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Meeting and Exceeding "The Gold Standard" in Public Safety: Insights from CALEA Accreditation

Ms. Tamera Bulla spoke to the MCCAAA at our Thursday, April 16, 2024, meeting.

written by Walt Houser

Ms. Tamera Bulla, Deputy Director for the Policy and Planning Division, Montgomery County Police Department (MCPD), recently addressed the MCCAAA on the significance of achieving and surpassing the gold standard in public safety through accreditation. Specifically, Ms. Bulla shed light on the rigorous process conducted by the Commission on Accreditation for Law Enforcement Agencies (CALEA), an independent body established by four prominent law enforcement executive associations.

Before the inception of CALEA, the landscape of law enforcement policies often fluctuated with changes in leadership. However, CALEA introduced a standardized framework, holding police departments across the nation to uniform national standards. Bulla, who brings over three decades of experience as a CALEA assessor, highlighted the resemblance of CALEA assessments to comprehensive inspections, emphasizing their critical role in ensuring adherence to these standards.

Ms. Bulla speaking to the MCCAAA.
Ms. Bulla speaking to the MCCAAA.

The Montgomery County Police Department's journey with accreditation dates back to 1993, with annual assessments since then. This commitment places them among the less than 5% of the nation's 17,000 law enforcement agencies that are accredited.

So, what exactly are assessors like Bulla looking for during these evaluations? Accreditation, as Bulla explains, is a voluntary internal process aimed at objectively verifying and maintaining high operational quality through periodic evaluations conducted by an independent body. The benefits of CALEA accreditation are multifaceted, ranging from greater internal accountability and reduced risk exposure to increased community advocacy and support from governmental authorities.

During these assessments, every facet of the department's operations is scrutinized, including specific guidelines for personnel interactions with individuals suspected of mental health issues, training documentation, and procedures for internal affairs investigations. For instance, standards such as 1.3.8, which addresses the removal of employees from duty assignments following incidents resulting in death or serious physical injury, underscore the department's commitment to accountability and transparency.

Moreover, standards like 81.3.1 ensure robust security measures in the communications center, while 84.1.2 emphasizes the criticality of secure storage for evidentiary property. However, accreditation isn't a one-time achievement. It requires ongoing compliance, demonstrated through meticulous documentation, including citations, investigative reports, and public feedback.

Looking ahead, Bulla emphasized that each on-site assessment is expected to be more rigorous than the last. The process isn't just about meeting minimum requirements but continually striving for excellence in public safety. In conclusion, CALEA accreditation isn't merely about meeting standards; it's about surpassing them, ensuring that law enforcement agencies not only meet but exceed the gold standard in public safety. As Bulla aptly puts it, "What you don't know... can hurt you!" Hence, embracing accreditation isn't just a choice; it's a necessity in today's dynamic law enforcement landscape.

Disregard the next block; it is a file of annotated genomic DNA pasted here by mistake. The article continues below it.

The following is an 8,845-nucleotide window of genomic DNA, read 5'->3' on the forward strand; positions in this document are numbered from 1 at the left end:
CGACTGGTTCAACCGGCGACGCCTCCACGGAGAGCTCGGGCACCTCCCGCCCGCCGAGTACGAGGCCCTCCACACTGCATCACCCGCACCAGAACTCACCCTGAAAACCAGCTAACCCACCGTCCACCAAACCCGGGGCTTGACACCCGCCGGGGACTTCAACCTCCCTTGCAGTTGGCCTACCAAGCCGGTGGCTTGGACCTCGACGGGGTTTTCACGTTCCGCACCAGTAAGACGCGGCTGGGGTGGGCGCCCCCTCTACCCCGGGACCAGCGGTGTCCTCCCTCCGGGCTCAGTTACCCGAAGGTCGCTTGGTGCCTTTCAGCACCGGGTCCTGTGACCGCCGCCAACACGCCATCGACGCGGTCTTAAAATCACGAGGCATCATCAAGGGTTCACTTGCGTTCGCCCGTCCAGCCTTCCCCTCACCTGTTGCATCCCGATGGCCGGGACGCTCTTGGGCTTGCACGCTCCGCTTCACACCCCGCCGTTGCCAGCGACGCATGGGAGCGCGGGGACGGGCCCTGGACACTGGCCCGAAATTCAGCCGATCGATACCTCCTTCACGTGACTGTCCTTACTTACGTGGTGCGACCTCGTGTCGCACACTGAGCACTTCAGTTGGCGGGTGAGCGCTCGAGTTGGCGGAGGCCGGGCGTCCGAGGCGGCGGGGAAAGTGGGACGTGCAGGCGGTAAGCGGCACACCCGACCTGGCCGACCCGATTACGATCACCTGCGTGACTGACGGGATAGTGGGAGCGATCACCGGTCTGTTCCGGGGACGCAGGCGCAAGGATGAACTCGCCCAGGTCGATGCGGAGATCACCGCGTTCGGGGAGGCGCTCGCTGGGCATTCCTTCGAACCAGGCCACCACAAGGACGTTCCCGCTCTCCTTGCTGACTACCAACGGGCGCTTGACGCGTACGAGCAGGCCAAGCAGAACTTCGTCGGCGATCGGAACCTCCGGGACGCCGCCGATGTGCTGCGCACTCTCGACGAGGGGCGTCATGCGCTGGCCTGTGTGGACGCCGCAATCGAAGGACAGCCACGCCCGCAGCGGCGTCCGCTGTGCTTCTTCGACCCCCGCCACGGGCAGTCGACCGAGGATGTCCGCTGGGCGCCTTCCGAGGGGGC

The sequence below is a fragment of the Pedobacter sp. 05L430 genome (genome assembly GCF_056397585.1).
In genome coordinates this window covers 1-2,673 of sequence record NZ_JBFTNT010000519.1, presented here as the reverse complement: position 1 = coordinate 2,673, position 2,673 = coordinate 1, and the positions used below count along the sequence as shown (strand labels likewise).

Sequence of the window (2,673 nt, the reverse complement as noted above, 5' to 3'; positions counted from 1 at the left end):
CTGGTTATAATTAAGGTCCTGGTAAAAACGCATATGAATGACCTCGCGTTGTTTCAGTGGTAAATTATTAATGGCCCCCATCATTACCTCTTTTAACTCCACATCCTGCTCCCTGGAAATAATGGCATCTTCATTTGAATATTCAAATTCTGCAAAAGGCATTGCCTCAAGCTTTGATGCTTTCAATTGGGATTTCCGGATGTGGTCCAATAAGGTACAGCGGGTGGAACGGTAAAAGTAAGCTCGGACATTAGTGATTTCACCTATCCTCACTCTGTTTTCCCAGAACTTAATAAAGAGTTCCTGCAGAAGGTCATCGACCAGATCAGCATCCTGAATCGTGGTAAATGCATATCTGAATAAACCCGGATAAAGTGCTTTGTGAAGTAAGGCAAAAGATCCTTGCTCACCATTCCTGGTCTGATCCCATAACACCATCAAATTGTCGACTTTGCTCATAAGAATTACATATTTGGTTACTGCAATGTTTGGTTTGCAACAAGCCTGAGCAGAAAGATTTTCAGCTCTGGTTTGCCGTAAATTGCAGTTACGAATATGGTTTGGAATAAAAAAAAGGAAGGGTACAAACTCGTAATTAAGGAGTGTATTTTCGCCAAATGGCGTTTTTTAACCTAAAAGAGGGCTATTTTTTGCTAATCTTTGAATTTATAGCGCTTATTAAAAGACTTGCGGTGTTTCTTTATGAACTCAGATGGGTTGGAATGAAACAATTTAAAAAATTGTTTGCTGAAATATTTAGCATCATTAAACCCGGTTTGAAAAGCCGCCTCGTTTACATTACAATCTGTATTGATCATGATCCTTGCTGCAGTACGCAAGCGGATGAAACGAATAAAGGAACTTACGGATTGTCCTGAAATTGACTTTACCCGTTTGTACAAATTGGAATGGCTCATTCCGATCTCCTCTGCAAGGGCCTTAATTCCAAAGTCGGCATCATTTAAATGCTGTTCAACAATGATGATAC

Ms. Bulla gets a token of our appreciation.
Ms. Bulla gets a token of
our appreciation from Vivian Wolpers.

Ms. Tamera Bulla is currently the Deputy Director of Policy and Planning for the Montgomery County Police Department in Maryland. She retired in 2022 after serving as the Director of Research and Planning for the Howard County Police Department in Maryland, where she had served since 1994. Before that, Ms. Bulla managed police communications and accreditation duties with the Laurel Police Department, in Laurel, Maryland.

Ms. Bulla has extensive experience managing policy; accreditation; grants; research; Legislation, PowerDMS administration, program development; and strategic planning. She is active with the Maryland Association of Police Planners, where she has served as President and Vice President. Ms. Bulla is also an established leader within the Chesapeake Region Law Enforcement Accreditation Alliance (CRLEAA) where she has also served as President and Vice President. CRLEAA serves Maryland, Delaware, DC and Virginia law enforcement agencies. She is also an Active member of the International Association of Law Enforcement Planners. Ms. Bulla has been an Assessor and Team Leader for the Commission on Accreditation for Law Enforcement Agencies (CALEA) since 2003 and a CRLEAA Assessor since 1994. As a CALEA Assessor, she has reviewed over 50 agencies across the Country to ensure they met the highest standards set for the law enforcement profession.

Ms. Bulla is also trained and active with the public safety Crisis Intervention Team (CIT) and CISM services. In addition, Ms. Bulla has been active in public safety since 1981, as a Lieutenant within the Montgomery County Maryland, Fire and Rescue Service.

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